Sure there’s Mary de Mother of Jesus, and then there’s Mary Jesus’ best friend, you know the girl from over Bethany way…and then there’s that lovely Mary, you know the lovely girl from over there in Magdela who everyone is after confusing with dat other woman, the one the call, Mary who really wasn’t Mary at’al, at’al, at’al… Sure wasn’t she after being healed, her being a sinner from the city and all…Sure there’s more Mary’s in this story, than I have time to be tellin ya about. So, we’ll just leave Mary the mother of Jesus out of it, cause she’s got nothing to do with this really. Unless of course, I loose me, way…and then begorra, I be Jesus, Mary and Joseph, this and Jesus Mary and Joseph that…an so… Were was I ??? I was needin a wee drink that’s where I was….

An so…I need to teach yee a thing or two before we go much farther, because none of us have had enough to drink, to get the flavor of this story…so Mind what I told you now…follow me cause I’m right behind you.

Any ways, ye need to know what it is I’m trying to teach ya now. So…faith and begorra? Faith and begorra?  Anyone? Sure are there no Lutheran’s in the house? For when someone says something and you have no earthly idea what that someone is talking about, you Lutherans you have a saying all your own…handed down to you by none other than Martin Luther himself…ach wasn’t he a lovely wee fella? And what would Luther say to my faith and begorra? Why that wee lad from over there in Germany he would ask that good old Lutheran question:  “What does this mean?” Sure have ye not been readin yer catechisms?
Faith and begorra children? Well let me tell ye what it means. Faith and begorra is what the Irish say, when someone tell them somethin your grannie wouldn’t believe on a bet. Jesus, Mary and Joseph, if I tell ya that the moon is made of blue cheese, faith and begorra is the only thing you can say. Faith, well ya all know what that means. And begorra, well that’s what ye say, when you don’t want to break one of the commandments, all though I can never remember which one…just don’t be takin the Lord’s name in vain. Begorra, just means be God…only ye say that quickly that you Ma doesn’t have time to clip your earhole. Now what do good Lutheran’s say, when someone tells ye the gods’ honest truth???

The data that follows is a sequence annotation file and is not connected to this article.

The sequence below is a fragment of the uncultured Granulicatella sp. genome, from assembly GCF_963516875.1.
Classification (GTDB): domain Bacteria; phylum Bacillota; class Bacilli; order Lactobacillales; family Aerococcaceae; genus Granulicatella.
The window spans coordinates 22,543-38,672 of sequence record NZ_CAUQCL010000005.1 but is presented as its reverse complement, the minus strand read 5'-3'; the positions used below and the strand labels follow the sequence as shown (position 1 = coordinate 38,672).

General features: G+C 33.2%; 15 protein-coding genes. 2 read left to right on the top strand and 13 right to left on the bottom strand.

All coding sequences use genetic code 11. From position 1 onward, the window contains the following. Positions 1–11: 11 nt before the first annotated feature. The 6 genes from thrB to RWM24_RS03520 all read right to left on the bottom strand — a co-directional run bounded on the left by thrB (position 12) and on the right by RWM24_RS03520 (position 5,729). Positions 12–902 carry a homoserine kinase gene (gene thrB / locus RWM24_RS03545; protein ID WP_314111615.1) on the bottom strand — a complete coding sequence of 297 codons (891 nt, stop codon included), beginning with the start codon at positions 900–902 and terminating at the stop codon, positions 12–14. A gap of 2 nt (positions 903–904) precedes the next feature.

Thomas…ye all know Thomas, he’s my straight man. Best man at my wedding was Thomas…Thomas my straight man: What do good Lutheran’s say when some on tells ya what something means???? “This is most certainly true.” Have yus not been reading your catechisms? Faith and begorra, just the Irish way of say, that’s about as certainly true as my old aunties money tree, it’s out back in the yard if ye need a pound or two. Right so… The Irish. Well weren’t they after saving civilization. An you say….Faith and begorra. No it’s true…it says so right here in this book.

Right this is gonna take too long…all use lot need to know is that the Ireland was full a these monks who copied everything down and if they had not of copied all the great works of literature down well, the very same barbarians who sacked Rome, would have seen too it that the Dark Ages just carried right on, and on and on, until the next thing you all know, there’s nothing left to read but a few wee scratchings on the walls of the caves your all living in. But I’m getting ahead of myself…and if your gonna folla me, cause I’m right behind you, well let me go back to St. Patrick for a wee  minute..

Now I say Saint Patrick, but you know and I know that dear old Paddie was no saint. Now you know, I spent a good lot of my childhood living in Belfast and my mother’s people are all Irish, and I never even heard of St. Patrick until we moved to Canada. And I know that I’m only half Irish, but me father’s people are all from Wales, and Patrick who ever he was, all the history books say that Patrick was born in Wales. So, you’d think that I’d know, also on account of this collar around my neck…do yus know what they call this collar where I come from….a dog collar….I kid you not? A dog collar, Jesus, Mary and Joseph…would you credit it? A dog collar …and what do they call what I do for a living where I come from???  Do any of use know???